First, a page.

5th TANTU seminar on Performance Textiles: Athleisure and Active Sportswear was held on September 16, 2017 at India International Centre, New Delhi. There was exciting gathering of industry experts, academicians, professionals and Govt. officials from all over India discussing on athleisure and active sportswear.
Dr. Prabir Jana, President, TANTU and Seminar Chairman in his brief welcome address, mentioned the seminar as anwatershed event in the Athleisure and Active Sportswear segment in India with experts from nine brands represented in the panel discussion and as many as seven brands are Indian. He pointed out that probably for change, Indian manufacturers are thinking and working proactively matching up the pace with global growth pattern.
Dr. Ram Sareen in his keynote address emphasised the fit of athleisure product and how global industry is using technology like 3D simulation and pattern printing to shrink the supply chain lead time. The first panel discussion covered major challenges are faced by home grown brands and manufacturers. Some of the common issues discussed by panel members are unavailability of special fabric for activewear products, domestic brands are still small in volume production, unavailability of synthetic fabric and trims in the local market, importing of small quantity of various items, synthetic fabric dyeing and unavailability of skilled professional in running special machines, and dyeing synthetic fabrics.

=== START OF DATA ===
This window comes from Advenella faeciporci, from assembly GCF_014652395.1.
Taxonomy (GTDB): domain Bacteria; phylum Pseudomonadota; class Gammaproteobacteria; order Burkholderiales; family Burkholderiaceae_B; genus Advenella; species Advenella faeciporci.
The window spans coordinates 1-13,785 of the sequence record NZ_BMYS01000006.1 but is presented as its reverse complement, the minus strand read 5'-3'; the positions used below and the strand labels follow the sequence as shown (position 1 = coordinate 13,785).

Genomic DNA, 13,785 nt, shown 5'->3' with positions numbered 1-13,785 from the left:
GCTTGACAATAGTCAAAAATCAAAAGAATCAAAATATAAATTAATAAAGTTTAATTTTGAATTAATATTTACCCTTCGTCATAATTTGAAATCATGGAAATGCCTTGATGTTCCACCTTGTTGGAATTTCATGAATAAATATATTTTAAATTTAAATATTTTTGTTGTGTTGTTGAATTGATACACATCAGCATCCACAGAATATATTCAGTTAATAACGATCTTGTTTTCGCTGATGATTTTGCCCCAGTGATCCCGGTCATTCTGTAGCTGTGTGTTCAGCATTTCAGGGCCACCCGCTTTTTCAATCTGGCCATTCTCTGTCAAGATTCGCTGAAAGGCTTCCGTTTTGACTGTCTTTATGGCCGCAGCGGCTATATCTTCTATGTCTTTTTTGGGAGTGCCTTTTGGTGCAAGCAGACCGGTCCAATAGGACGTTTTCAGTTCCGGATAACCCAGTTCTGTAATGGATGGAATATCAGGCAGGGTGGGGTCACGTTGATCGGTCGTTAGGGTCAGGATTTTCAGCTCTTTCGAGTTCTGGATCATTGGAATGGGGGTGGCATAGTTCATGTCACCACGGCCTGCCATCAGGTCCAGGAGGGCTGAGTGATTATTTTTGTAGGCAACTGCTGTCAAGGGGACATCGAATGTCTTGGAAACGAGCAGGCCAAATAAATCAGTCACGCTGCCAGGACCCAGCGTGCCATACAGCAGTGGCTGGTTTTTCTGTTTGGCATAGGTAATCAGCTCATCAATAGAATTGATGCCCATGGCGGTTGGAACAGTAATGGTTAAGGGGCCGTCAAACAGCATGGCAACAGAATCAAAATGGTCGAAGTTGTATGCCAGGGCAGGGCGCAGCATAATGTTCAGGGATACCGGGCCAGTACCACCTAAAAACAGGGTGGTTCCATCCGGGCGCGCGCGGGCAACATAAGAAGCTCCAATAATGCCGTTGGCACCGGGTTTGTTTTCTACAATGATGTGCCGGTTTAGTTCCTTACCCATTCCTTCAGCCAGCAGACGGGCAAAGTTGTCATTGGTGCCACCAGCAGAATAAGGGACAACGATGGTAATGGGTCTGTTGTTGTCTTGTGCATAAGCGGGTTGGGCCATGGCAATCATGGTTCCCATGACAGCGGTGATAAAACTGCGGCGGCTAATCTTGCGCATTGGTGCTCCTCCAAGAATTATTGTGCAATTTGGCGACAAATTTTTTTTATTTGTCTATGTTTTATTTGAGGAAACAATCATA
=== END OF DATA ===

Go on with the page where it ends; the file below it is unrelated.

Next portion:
In reply to the question why they choose to start activewear brand for domestic market, Roshan Baid, Owner of the brand Alcis, said that he gets satisfaction and gratification by manufacturing sportswear brand for the domestic market and able to provide the Indian people a good sportwear product with better price compared to international brands. The difference in set up for a normal garment and active sportswear garment include – special fabric, special technology for seaming and some special stitching machines. The technology offerings are becoming so sophisticated that irrespective of customer requirement any polyester garment coming out of manufacturing unit now finished with moisture management and antistatic finish.
Bhupinder Singh, Head Creation Centre & Sourcing, Wildcraft, India explained how Wildcraft is addressing the product development through “creation workshop” where textile, product, industrial, chemical all engineering meet to innovate a product through use case scenario, keeping the comfort of human body at the core. He also pointed, “To get success as a sportswear brand one needs to build a differentiating factor in their product. One can get big market share for a short time by selling the product at cheaper price but depending on the cheaper price a brand can’t sustain for long run.”
Sanchit Khurana, the youngest brand owner among the panel speakers, shared his learning in the process of brand building and developing activewear products.
Though they have experience of manufacturing active sportswear product for international top sportswear brand, they have recently launched their brand. He feels marketing a brand is big challenge to them.